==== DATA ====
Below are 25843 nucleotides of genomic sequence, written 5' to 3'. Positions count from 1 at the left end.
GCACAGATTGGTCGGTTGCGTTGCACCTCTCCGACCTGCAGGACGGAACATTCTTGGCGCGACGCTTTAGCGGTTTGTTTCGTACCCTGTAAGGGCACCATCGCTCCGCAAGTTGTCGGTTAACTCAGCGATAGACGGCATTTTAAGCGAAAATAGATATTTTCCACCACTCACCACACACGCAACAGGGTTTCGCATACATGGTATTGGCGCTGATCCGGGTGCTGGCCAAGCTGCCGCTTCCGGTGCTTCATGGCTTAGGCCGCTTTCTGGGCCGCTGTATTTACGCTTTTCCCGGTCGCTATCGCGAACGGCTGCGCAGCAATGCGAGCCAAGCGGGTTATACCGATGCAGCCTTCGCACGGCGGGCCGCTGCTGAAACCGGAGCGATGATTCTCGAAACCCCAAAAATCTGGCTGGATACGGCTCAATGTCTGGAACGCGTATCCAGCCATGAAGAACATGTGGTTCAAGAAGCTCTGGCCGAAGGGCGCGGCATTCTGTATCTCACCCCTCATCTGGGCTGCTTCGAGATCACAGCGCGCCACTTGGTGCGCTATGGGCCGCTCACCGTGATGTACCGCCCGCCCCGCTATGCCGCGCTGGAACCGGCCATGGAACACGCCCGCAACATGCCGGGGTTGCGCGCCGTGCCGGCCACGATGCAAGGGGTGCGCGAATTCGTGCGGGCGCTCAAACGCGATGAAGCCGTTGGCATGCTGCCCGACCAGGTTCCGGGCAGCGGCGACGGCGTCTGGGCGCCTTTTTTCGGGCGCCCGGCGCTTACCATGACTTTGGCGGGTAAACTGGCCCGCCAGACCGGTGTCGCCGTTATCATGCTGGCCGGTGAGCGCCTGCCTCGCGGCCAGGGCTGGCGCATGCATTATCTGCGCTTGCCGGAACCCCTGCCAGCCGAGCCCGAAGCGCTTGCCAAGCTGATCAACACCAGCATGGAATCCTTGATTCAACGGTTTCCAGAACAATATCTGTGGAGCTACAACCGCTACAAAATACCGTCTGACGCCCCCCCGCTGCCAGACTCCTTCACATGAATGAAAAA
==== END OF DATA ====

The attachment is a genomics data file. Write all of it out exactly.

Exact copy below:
Below are 25843 nucleotides of genomic sequence, written 5' to 3'. Positions count from 1 at the left end.
GCACAGATTGGTCGGTTGCGTTGCACCTCTCCGACCTGCAGGACGGAACATTCTTGGCGCGACGCTTTAGCGGTTTGTTTCGTACCCTGTAAGGGCACCATCGCTCCGCAAGTTGTCGGTTAACTCAGCGATAGACGGCATTTTAAGCGAAAATAGATATTTTCCACCACTCACCACACACGCAACAGGGTTTCGCATACATGGTATTGGCGCTGATCCGGGTGCTGGCCAAGCTGCCGCTTCCGGTGCTTCATGGCTTAGGCCGCTTTCTGGGCCGCTGTATTTACGCTTTTCCCGGTCGCTATCGCGAACGGCTGCGCAGCAATGCGAGCCAAGCGGGTTATACCGATGCAGCCTTCGCACGGCGGGCCGCTGCTGAAACCGGAGCGATGATTCTCGAAACCCCAAAAATCTGGCTGGATACGGCTCAATGTCTGGAACGCGTATCCAGCCATGAAGAACATGTGGTTCAAGAAGCTCTGGCCGAAGGGCGCGGCATTCTGTATCTCACCCCTCATCTGGGCTGCTTCGAGATCACAGCGCGCCACTTGGTGCGCTATGGGCCGCTCACCGTGATGTACCGCCCGCCCCGCTATGCCGCGCTGGAACCGGCCATGGAACACGCCCGCAACATGCCGGGGTTGCGCGCCGTGCCGGCCACGATGCAAGGGGTGCGCGAATTCGTGCGGGCGCTCAAACGCGATGAAGCCGTTGGCATGCTGCCCGACCAGGTTCCGGGCAGCGGCGACGGCGTCTGGGCGCCTTTTTTCGGGCGCCCGGCGCTTACCATGACTTTGGCGGGTAAACTGGCCCGCCAGACCGGTGTCGCCGTTATCATGCTGGCCGGTGAGCGCCTGCCTCGCGGCCAGGGCTGGCGCATGCATTATCTGCGCTTGCCGGAACCCCTGCCAGCCGAGCCCGAAGCGCTTGCCAAGCTGATCAACACCAGCATGGAATCCTTGATTCAACGGTTTCCAGAACAATATCTGTGGAGCTACAACCGCTACAAAATACCGTCTGACGCCCCCCCGCTGCCAGACTCCTTCACATGAATGAAAAA